If at night you have trouble sleeping, you’re not the only one: many of us go round and round until we finally fall into the warm arms of Morpheus.
When it happens often, we end up feeling constantly tired during the day, and often fall into the traps of sugar and coffee to keep us awake. This vicious circle also results in us feeling depressed or gaining weight.
These yoga postures will help you fall asleep and do it more deeply. They are all quite simple, so even if you are not too flexible, you can do them without problem.
More and more scientific studies show the benefits of yoga for health, so why not take advantage of it? You have nothing to lose…
The first time you do these positions do not do them for a long time. Later you can increase the time to 5 minutes or even more.
Balasana or child’s posture.
This position is not a good idea if you have knee problems. However, others will feel their nervous system, back, shoulders, stomach and mind relax.
If your butt does not reach your heels, fold a blanket several times and put it underneath. You can stretch your arms in front of you or leave them relaxed at your sides. Set an alarm to know when to leave the posture. While in the child’s posture, make sure you breathe deeply, especially towards your back.
Supta Baddha Konasana or posture of the shoemaker lying down.
Some call it the butterfly posture: lie on your back, raise your knees, join the heels of your feet and gently drop your knees to the sides.
Most people can not leave their knees glued to the ground. But to relax them, place a stack of books or a rolled blanket under each knee. Leave your arms at your sides, totally relaxed. Breathe deeply into your lower abdomen.
Lying on your back, hold your knees (or if you reach, the pimples, as in the photo). Gently roll from side to side. This is a great way to stretch and massage your lower back after a hard day’s work. Release your legs and feel total relaxation. At the same time, let your shoulders merge with the ground: make sure you do not tighten them while holding your knees. And, of course, breathe deeply.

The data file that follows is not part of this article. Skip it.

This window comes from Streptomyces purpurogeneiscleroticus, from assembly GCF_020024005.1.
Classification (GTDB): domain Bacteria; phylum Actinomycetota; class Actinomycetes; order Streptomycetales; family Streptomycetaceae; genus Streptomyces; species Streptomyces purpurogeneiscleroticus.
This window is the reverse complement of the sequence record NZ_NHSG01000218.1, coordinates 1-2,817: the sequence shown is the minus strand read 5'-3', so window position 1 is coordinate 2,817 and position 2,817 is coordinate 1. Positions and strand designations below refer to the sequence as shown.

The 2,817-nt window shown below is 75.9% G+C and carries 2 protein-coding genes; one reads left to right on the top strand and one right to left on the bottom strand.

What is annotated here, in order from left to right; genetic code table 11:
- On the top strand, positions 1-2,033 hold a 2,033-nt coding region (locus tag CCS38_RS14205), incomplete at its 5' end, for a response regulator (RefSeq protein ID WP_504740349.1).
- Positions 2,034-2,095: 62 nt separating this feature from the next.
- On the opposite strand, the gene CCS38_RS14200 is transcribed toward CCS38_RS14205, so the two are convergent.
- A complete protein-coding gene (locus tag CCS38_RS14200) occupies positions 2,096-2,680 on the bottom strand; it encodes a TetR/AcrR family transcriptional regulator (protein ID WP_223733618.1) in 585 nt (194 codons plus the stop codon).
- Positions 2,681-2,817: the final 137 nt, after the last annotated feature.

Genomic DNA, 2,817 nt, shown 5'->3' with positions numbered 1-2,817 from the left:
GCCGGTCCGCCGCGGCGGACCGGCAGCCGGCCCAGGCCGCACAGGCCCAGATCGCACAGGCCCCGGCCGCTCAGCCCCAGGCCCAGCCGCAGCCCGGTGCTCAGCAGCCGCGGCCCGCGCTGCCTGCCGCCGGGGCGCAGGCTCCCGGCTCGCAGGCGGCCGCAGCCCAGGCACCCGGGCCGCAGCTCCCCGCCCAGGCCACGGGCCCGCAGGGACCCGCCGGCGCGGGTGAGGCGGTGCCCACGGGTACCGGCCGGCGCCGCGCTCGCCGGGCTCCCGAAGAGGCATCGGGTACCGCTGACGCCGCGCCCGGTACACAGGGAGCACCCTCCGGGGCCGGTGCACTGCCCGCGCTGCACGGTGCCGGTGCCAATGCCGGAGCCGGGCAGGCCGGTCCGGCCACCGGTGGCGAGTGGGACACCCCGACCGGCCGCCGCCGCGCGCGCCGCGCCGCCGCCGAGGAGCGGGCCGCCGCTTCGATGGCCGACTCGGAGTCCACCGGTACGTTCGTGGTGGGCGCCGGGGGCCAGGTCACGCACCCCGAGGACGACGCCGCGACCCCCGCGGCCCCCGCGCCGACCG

Supta Matsyendrasana or supine column torsion posture.
Lying on your back, raise your knees and let them fall to the right side. You can stabilize the legs by holding the left thigh with the right hand. But at the same time stretch the left arm to the left and turn the head carefully to the left.
In this position you will also let the shoulders merge with the floor as much as possible. And, of course, take a deep breath! Then repeat the position on the opposite side.
Matsyasana or the position of the fish.
Lying on your back with your arms on the sides on the floor, slide your hands with your palms down below the bottom of your buttocks. As you slide them, begin to press the lower part of the arms against the ground at the same time you bend the elbows. This causes you to lift your upper body and open your chest.
If your neck bothers you, you can keep your head up or gently place your head back on the floor. Breathe deeply five to ten times and then pull your hands out from under your body. Stay lying down and enjoy the sensation of opening the chest.
Kapotasana or pigeon posture.
This position is more advanced and you can leave it for when you have practiced a little more the others. Most people need to put a blanket, pillow or book underneath, so keep that in mind. Now sit cross-legged, place the palms of your hands on the ground in front of you and move the weight of the gluteus forward. Slide the left leg back until it is stretched, as in the drawing. The back of your left foot should be pressing the ground.